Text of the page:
The project provides a comprehensive appraisal of the strengths and shortcomings of the CDM and develops practical reform options covering measures that could be taken by (a) the UN within the CDM process (referred to within this report as supply side measures), (b) those that could be taken by the EU regarding the use of CDM credits within the EU ETS (referred to as demand) side as well as examining (c) the potential for alternative mechanisms. The work takes into account recent developments at the UN level, the EU international position and EU domestic policy.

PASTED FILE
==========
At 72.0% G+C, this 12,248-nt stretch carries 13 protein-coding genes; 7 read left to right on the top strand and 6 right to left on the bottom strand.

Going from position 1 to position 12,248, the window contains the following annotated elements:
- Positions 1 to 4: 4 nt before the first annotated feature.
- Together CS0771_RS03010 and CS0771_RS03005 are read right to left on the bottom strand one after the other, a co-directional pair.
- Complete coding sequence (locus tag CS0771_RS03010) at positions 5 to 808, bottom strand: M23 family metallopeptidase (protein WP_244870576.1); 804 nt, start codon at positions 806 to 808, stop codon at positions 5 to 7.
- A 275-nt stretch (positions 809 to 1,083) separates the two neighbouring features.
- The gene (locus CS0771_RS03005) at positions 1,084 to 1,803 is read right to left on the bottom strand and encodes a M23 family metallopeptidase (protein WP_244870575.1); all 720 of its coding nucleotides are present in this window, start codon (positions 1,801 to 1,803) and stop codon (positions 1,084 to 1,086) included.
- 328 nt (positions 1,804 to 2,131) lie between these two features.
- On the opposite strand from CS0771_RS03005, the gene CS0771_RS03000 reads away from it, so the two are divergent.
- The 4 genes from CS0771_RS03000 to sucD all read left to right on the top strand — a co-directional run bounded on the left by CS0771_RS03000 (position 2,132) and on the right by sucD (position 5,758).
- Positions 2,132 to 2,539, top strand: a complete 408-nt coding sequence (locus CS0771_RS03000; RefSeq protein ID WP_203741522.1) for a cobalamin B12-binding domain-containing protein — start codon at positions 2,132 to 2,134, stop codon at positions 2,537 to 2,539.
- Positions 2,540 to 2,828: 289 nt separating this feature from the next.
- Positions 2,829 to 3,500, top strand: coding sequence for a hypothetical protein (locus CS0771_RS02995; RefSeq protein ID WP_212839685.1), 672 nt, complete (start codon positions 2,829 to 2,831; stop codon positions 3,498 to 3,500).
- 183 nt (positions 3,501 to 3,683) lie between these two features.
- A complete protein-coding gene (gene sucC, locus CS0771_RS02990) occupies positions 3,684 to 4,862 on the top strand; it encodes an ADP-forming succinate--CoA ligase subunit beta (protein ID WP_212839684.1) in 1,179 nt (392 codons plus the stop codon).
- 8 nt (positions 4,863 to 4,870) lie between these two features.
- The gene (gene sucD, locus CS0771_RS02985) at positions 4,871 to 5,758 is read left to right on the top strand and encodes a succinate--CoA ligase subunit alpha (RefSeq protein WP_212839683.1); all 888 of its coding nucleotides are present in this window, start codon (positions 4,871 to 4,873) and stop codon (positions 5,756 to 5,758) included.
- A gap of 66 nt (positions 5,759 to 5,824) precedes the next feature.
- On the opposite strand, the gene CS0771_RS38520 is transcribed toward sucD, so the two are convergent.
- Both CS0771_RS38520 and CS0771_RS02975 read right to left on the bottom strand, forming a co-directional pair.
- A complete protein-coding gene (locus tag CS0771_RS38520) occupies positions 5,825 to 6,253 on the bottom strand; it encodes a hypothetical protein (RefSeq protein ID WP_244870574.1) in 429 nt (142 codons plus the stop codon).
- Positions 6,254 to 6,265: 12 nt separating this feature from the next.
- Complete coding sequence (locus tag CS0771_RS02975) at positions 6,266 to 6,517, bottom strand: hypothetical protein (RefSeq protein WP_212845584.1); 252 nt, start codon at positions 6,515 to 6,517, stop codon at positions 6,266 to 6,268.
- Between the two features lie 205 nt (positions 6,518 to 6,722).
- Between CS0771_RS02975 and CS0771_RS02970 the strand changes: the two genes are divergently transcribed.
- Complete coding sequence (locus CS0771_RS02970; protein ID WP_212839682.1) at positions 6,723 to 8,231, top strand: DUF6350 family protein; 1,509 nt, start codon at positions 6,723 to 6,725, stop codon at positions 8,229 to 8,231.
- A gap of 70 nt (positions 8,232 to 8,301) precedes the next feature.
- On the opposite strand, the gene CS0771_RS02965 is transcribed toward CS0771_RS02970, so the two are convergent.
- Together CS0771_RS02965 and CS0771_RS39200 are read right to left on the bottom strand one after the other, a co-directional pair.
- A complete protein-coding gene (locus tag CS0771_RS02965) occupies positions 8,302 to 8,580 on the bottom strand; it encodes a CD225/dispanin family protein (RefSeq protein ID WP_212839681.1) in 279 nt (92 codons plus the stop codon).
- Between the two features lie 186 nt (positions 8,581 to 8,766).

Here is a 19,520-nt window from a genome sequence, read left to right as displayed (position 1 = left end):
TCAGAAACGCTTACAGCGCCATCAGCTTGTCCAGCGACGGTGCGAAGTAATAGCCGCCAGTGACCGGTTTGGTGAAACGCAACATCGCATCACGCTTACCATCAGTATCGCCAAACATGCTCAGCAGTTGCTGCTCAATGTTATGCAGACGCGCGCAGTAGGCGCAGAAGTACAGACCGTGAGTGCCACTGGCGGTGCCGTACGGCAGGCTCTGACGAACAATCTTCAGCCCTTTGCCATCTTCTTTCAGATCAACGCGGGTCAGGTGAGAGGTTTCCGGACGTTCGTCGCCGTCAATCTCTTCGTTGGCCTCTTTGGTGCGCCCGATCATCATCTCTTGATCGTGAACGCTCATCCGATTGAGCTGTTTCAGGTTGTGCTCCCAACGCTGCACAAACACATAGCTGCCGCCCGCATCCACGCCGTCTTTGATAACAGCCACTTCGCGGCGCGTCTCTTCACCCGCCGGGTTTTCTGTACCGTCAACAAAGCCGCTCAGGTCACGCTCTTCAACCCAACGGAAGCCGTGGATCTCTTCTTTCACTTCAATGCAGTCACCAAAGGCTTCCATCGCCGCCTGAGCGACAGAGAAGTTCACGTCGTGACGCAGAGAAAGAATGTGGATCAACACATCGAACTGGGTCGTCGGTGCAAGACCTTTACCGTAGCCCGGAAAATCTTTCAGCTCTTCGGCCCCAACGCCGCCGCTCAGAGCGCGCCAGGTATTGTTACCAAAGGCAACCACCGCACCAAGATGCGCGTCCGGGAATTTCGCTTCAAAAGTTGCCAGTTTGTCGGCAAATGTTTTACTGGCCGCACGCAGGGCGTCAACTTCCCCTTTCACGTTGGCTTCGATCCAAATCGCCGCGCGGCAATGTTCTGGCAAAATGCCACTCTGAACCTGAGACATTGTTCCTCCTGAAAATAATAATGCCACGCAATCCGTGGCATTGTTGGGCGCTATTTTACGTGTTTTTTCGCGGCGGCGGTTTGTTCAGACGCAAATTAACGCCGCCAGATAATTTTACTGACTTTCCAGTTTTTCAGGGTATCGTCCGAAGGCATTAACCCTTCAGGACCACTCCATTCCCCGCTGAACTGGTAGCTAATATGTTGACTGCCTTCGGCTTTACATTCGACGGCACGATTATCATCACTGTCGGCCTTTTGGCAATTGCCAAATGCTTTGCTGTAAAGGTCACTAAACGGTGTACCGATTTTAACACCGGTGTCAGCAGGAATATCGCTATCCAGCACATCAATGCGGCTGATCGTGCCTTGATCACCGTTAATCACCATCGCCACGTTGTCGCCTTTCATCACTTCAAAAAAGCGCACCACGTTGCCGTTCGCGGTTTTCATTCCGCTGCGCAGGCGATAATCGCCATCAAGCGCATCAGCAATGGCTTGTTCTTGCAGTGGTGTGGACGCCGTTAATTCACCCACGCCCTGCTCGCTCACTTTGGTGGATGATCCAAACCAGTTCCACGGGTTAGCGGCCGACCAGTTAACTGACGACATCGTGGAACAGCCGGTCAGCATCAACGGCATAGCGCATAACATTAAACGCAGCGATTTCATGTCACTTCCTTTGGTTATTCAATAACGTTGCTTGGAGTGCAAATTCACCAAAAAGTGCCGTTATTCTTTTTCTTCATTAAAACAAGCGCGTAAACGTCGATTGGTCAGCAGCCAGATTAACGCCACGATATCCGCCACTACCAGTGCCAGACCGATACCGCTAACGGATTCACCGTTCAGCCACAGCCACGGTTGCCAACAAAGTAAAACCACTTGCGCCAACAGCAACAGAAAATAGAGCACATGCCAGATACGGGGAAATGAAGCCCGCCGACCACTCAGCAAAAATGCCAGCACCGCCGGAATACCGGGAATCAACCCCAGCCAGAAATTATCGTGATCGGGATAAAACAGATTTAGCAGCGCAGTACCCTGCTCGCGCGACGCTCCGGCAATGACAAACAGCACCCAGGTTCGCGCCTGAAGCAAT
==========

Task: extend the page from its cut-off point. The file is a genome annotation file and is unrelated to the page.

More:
The Clean Development Mechanism is currently at a crossroads. As the first commitment period of the Kyoto Protocol is set to expire at the end of 2012, there remains uncertainty about the future of the CDM. At the same time, the EU plans to allow continued, though restricted, use of CDM credits post-2012 within the EU ETS and the Effort Sharing Decision, and potentially other emissions trading systems may adopt a similar approach. At the same time, numerous stakeholders have called for specific CDM reforms to increase the effectiveness of the mechanism in the future.
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